• You have a better chance of seeing what's going on ahead. If you're in the right hand tire track of the right hand lane, you have at least one entire vehicle blocking at least part of your view to the left and ahead. We know it's quite common that incidents happen by left turning vehicles, so the more you can see ahead of the driver in front, the better.

  • Can you see THEM? If you cannot see the head or face of the driver in front of you in at least one of their mirrors, they most likely can't see you either. Trucks are often equipped with multiple mirrors and have excellent visibility compared to twenty years ago, but the fact remains that you, the rider, are the most visible and recognizable feature of your bike. Make sure you can see at least part of their face as much of the time as possible. When overtaking a large vehicle, make the pass as efficiently as possible in order to avoid trapping yourself in a blind spot.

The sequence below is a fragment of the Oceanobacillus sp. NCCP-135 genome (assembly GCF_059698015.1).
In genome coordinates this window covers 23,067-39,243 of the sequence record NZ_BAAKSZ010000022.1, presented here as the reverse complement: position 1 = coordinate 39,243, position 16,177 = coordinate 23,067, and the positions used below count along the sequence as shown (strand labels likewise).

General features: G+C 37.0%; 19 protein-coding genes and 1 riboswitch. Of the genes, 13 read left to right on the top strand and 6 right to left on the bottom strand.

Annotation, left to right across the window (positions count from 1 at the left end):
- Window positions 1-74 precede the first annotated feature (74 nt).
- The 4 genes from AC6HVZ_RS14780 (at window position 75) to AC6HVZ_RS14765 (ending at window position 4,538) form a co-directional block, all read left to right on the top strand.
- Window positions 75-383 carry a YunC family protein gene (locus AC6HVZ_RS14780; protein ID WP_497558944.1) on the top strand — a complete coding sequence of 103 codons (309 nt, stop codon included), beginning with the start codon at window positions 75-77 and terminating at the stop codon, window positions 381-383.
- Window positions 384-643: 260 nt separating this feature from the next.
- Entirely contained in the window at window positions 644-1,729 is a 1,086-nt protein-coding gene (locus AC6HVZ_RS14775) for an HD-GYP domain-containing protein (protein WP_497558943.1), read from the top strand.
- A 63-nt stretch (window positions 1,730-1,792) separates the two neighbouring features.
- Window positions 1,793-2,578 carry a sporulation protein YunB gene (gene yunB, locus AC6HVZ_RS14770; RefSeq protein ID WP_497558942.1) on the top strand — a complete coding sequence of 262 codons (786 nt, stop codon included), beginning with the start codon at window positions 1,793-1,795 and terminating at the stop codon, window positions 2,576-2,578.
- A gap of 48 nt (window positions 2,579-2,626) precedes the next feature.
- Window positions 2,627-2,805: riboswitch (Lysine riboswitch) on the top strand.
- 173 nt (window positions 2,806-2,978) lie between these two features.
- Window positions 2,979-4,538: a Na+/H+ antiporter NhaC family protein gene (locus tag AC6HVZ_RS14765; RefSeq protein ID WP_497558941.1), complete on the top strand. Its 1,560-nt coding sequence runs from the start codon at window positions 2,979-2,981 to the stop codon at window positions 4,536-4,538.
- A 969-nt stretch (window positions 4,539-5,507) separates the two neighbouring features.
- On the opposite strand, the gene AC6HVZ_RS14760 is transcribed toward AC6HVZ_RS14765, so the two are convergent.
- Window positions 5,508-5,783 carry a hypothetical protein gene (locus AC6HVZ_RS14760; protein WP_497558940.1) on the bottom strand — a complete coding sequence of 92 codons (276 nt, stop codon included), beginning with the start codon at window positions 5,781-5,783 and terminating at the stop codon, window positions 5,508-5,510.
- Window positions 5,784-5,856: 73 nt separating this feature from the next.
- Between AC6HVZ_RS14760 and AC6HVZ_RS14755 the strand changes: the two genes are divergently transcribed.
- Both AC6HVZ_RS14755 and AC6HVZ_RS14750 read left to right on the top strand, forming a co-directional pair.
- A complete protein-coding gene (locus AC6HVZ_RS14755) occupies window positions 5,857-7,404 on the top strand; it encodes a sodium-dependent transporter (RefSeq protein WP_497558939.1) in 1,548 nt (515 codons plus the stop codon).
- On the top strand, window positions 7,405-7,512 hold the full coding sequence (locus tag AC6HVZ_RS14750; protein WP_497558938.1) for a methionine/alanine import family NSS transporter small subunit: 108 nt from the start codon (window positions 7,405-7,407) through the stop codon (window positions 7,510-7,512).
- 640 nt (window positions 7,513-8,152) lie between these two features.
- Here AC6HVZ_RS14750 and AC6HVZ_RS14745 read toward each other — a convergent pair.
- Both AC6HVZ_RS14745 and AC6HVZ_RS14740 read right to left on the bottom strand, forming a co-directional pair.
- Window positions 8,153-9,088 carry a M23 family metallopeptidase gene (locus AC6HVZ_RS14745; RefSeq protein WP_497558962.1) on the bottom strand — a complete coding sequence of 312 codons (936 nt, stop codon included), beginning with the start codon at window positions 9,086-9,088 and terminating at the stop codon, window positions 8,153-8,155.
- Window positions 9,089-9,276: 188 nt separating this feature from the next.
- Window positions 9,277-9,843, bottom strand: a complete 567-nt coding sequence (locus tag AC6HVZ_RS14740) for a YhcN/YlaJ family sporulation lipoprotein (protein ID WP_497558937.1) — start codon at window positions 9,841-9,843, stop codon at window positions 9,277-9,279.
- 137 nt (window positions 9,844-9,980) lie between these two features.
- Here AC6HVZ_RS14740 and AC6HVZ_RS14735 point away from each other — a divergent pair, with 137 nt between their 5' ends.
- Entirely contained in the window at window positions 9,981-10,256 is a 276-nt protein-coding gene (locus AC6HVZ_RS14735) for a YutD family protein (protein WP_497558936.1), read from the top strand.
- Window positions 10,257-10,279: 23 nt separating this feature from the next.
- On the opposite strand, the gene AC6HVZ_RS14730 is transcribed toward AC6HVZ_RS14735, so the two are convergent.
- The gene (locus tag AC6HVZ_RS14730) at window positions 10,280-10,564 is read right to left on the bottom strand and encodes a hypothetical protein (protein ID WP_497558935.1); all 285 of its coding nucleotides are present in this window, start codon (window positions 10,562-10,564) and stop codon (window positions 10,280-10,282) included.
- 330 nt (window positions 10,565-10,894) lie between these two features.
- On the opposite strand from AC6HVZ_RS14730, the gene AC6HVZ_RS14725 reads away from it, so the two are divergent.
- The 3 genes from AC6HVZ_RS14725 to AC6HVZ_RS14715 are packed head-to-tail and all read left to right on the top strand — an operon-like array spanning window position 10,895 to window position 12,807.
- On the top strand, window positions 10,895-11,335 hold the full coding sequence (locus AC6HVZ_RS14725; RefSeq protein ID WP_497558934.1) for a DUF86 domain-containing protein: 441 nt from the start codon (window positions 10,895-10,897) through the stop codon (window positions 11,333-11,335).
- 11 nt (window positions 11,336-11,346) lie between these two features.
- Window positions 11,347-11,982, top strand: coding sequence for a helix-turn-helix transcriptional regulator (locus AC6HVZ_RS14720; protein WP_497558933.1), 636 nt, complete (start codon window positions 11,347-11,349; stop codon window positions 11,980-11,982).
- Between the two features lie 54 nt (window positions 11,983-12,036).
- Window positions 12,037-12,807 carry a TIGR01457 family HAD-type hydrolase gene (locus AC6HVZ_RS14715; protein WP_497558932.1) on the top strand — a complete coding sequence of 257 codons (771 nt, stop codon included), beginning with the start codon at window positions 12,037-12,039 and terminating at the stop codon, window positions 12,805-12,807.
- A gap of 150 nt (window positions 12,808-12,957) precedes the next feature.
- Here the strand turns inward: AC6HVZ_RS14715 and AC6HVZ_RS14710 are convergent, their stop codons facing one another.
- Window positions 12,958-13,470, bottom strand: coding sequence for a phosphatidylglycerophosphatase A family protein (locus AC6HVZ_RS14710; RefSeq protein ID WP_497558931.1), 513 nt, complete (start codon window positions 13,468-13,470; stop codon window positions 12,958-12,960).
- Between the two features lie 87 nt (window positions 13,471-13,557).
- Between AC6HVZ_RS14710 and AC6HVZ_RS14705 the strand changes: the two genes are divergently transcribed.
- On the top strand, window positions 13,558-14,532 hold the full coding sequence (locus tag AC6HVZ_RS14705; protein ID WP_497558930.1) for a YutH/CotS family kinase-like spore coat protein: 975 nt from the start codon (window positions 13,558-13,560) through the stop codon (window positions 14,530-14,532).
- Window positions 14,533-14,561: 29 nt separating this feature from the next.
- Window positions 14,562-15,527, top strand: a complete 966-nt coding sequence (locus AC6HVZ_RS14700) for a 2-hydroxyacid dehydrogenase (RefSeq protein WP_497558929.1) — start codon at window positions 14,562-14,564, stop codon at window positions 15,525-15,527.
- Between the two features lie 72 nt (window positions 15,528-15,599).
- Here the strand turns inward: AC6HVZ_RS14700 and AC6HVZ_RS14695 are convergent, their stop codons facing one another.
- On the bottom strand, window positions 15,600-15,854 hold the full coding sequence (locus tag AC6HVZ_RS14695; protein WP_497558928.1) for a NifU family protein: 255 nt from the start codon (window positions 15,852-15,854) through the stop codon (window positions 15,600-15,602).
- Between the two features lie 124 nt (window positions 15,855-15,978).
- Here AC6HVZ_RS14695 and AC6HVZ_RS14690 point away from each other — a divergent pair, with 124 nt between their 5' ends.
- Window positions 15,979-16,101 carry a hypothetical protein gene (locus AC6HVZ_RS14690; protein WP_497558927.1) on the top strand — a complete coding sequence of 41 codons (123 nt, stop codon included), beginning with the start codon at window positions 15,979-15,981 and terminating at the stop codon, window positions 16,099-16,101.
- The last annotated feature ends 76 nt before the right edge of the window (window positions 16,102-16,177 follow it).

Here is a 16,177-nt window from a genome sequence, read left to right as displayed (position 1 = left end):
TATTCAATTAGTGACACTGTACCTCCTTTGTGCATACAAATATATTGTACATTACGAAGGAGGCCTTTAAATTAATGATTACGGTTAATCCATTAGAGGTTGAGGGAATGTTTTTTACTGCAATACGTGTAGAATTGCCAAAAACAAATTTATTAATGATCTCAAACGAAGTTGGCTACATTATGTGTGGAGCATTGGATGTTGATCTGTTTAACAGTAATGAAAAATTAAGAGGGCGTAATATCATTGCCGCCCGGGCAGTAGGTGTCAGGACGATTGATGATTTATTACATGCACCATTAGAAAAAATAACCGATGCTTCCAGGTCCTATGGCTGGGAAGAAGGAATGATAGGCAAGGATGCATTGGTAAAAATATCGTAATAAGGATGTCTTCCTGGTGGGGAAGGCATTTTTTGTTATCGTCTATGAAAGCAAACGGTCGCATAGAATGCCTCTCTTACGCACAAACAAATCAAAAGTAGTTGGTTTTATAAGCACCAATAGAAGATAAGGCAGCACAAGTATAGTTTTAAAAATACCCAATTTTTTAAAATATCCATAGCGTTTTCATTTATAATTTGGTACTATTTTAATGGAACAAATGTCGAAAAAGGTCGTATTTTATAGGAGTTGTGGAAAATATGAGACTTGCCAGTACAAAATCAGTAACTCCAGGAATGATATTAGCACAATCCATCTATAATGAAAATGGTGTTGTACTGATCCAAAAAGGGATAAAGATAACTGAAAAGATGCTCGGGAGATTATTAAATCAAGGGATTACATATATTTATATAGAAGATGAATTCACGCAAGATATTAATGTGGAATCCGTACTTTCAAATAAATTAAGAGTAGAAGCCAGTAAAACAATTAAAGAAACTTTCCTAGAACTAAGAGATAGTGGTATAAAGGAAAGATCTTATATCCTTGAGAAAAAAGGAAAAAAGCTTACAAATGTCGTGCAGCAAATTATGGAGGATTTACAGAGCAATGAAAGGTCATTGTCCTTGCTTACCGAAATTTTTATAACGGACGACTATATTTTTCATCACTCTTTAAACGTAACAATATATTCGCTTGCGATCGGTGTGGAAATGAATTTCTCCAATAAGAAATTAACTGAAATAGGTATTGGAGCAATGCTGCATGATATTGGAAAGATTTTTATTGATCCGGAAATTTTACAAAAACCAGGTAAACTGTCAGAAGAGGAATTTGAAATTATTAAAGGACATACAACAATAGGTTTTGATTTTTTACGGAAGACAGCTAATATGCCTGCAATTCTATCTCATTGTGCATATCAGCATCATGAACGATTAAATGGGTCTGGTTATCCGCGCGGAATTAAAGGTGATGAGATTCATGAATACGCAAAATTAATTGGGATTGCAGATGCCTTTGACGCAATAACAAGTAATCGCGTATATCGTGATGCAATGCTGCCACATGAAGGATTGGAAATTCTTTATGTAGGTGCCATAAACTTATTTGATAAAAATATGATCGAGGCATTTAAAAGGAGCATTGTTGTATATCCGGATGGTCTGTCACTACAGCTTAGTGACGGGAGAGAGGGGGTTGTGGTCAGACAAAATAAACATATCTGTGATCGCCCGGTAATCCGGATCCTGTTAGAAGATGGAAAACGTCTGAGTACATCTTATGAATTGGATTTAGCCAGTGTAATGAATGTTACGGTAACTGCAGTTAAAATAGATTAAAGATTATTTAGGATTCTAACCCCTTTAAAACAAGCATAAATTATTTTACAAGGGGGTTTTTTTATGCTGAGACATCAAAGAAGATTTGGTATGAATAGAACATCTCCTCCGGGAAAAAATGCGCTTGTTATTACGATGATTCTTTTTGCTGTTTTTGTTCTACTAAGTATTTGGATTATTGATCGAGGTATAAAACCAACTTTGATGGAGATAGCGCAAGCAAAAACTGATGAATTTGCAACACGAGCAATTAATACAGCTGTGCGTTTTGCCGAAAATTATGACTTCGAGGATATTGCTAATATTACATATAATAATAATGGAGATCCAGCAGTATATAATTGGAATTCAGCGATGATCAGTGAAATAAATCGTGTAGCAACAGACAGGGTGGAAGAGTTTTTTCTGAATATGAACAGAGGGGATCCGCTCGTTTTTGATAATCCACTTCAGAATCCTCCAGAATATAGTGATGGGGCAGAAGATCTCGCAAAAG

Being Seen!

Next, be seen. And I mean, SEEN. The old adage that loud pipes save lives doesn't hold water any longer in a world where people drive wearing headphones, or with multi-kilowatt stereos on warp factor holy crap for volume. It's not uncommon to ride with extra driving lights or high beams in the daytime, but also consider high visibility clothing, or at least "not black"… which is a stretch for me, too. I love my black riding leathers, but I also know that it’s like stealth technology when other drivers look around- they just don’t see it. My answer is a huge batch of multicolored patches all over my vest- not that I think it replaces a good hi-vis getup, but I will never claim to be perfect. This is one place where the sportbike riders often get it right, they wear brightly colored or flashy leathers and helmets, and their bikes are often brightly colored as well, and it does help.

 

Be Alert!